I was in town again today, because my aunt celebrated her birthday today, in the care home in the city centre where she lives. Because the cake I am inevitably forced to eat at such events does not satiate me, I had a great bowl of Pho for dinner at a new Vietnamese bistro afterwards. Until fairly recently, Vietnamese food was surprisingly difficult to find in Germany, because while we have lots of Vietnamese immigrants, they mostly operate Chinese or Thai style restaurants serving germanized Asian food.
Meanwhile, sexist catcallers seemed to be out in force today. I don’t really get a lot of catcalls these days (thank heavens), because the sort of blokes to catcall women on the street also tend to be the sort who like them really young. Hence most women start getting catcalls sometimes in their early teens, while they gradually wane from their mid to late twenties onwards. Today, however, I got catcalled on the street on two different occasions. My sin: Daring to walk around town in a fairly tight and low-cut top (I was on my way to a party, so I’m not going to walk around in jeans and t-shirt), while having breasts. They were really rude, too – you’d expect grown men to know that it’s not okay to loudly comment on the breasts of random women on the street. I was seriously tempted to make audible remarks about those guys’ tiny dicks.
I also took my camera along, mainly to take a few photos of the birthday party, but I also took some photos of local sights. Today, I’ve got several shots of the Wallanlagen, a park built on the foundations of the old citywall and moat, as well as some other buildings and monuments.
The old city moat with the so-called Wall windmill, the only survivor of formerly seven windmills in the Wall park. The mill was still active into the 1940s. Today it houses a café.
A closer view of the Wallgraben, the old city moat, and the spectacular flower beds in front of the windmill. The mill itself is hidden behind trees.
Low-hanging trees dipping into the moat in the Wall park. The park was originally created in 1811, when the old city wall and its bastions were dismantled, having outlived their usefulness.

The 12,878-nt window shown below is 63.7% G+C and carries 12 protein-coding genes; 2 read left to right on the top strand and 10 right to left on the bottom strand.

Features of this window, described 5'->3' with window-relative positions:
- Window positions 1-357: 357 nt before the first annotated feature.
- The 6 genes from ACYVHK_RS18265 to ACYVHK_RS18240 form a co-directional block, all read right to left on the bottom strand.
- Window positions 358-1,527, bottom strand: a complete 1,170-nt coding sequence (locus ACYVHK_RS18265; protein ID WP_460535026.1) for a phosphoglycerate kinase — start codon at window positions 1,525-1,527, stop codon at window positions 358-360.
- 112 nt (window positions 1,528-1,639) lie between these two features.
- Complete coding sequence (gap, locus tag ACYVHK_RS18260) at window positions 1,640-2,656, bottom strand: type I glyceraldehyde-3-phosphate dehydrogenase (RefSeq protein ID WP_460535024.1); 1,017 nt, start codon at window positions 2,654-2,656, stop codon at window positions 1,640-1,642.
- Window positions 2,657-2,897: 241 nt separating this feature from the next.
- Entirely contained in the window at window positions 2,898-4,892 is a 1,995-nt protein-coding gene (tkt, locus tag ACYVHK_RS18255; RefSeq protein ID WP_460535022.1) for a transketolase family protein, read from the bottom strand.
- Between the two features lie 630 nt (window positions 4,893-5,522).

The Wall moat takes one of several sharp turns. It still follows the star-shape of the old bastions and city moat.
An ornamental lamp at the Rosenplatz (rose square) directly next to the Wall park.
This monument, set up one or two years ago, is dedicated to Wilhelm Kaisen, first postwar mayor of Bremen. He remained mayor well into the 1970s, in spite of having been quite old when first appointed in 1945. The two slabs depict the ruined city Kaisen inherited and the city he rebuilt. I’m famously not a fan of Kaisen – largely because I disagree with many of the postwar rebuilding decisions he was responsible for – but this is a nice monument.
The swineherd monument at the entrance to the Sögestraße, one of Bremen’s main shopping streets. “Sögestraße” means “swine street” in Lower German, because in the past the farmers from the surrounding villages would drive their swine to market along this street. The monument is extremely popular with children. I don’t think there is anybody born in Bremen in the past 40 years who has not riden on the pigs or the dog at least once.
A sow with two piglets set a little apart from the main group of swine with swineherd and dog.
The firestation Am Wandrahm, an interesting brick building from the 1930s that serves as the headquarters of the Bremen fire department.
The entrance of the “Altes Gymnasium” (old gymnasium), a secondary school with a long tradition. This is actually not the original home of the “Altes Gymnasium” (which was destroyed in WWII), but the former girls’ school An der Kleinen Helle, hence the figures of the two girls on the columns. On the centre column, you can see the Bremen coat of arms. My grandmother went to school here when it was still a girls’ school.
A colourful graffiti on an underpass between the streets An der kleinen Helle and Daniel-von-Bühren Straße.
Finally, here is one photo of the birthday party. My aunt (in the wheelchair at the back) surrounded by friends and well-wishers. Green and pink are obviously popular colours this year.
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